Uncomfortable furniture: Erwin Wurm at Galerie Thaddaeus Ropac, Paris
Erwin Wurm is perhaps the most playful of contemporary art’s major players (how could you not be if you sound like the hungry caterpillar’s best mate?). He has made obese cars, marshmallow houses and curvy (much more than usual) campervans.
In his new show at Galerie Thaddaeus Ropac’s Marais space, Wurm again makes the familiar unfamiliar, though the effect here is more unsettling than rib-tickling. 'Lost' is a study in materiality and domestic objects. Indeed, this is a sort of mid-century dream home gone nightmarish.
All of the objects – a sleek chaise longue, elegant sideboard or generous armchair – were originally modelled in clay, sometimes outsized, before Wurm walked on, stamped, squashed and otherwise deformed them. These deformations were then cast in bronze or polyester and painted the ‘wrong’ colour. The effect is triple layered dislocation.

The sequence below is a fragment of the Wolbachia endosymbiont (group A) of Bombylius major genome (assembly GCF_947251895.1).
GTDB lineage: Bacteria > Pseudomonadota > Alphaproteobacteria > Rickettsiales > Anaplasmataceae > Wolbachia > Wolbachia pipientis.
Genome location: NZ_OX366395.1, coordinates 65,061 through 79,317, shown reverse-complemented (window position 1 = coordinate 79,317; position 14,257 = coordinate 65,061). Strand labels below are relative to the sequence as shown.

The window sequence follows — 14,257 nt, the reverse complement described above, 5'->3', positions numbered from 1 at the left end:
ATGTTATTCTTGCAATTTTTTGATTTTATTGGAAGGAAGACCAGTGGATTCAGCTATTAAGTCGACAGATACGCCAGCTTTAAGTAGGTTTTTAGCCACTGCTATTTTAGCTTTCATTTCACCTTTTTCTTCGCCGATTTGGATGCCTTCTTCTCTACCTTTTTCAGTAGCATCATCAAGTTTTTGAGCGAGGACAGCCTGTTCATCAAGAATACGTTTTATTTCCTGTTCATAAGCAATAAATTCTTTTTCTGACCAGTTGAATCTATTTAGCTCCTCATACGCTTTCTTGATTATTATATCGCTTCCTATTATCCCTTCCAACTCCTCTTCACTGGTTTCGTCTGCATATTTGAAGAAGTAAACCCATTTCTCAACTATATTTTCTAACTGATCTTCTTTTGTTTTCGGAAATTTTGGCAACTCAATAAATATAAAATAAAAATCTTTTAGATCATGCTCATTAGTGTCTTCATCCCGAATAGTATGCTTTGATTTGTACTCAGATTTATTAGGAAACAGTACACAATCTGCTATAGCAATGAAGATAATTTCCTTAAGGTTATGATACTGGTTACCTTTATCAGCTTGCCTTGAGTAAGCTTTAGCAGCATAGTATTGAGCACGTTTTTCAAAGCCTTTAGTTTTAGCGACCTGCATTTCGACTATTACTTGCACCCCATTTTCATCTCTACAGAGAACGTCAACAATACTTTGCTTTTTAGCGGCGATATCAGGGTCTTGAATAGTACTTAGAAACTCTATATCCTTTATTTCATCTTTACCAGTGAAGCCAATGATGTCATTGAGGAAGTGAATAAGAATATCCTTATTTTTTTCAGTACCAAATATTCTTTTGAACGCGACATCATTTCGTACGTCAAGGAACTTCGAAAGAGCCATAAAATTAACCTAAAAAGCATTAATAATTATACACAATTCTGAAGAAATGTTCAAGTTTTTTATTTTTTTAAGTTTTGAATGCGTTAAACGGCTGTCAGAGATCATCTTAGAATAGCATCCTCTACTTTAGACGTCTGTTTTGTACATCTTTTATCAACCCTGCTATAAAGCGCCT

A handsome fridge becomes a giant pat of butter, tagged Butter (Fridge). A sideboard in black patinated bronze, Horse, sags horribly and is fatally holed in its flanks. The show reminds us that an object can be wrong in a number of different ways, that our expectations of them are more complicated than we think. And when shape, colour and material refuse to play by the rules, we can feel very lost indeed.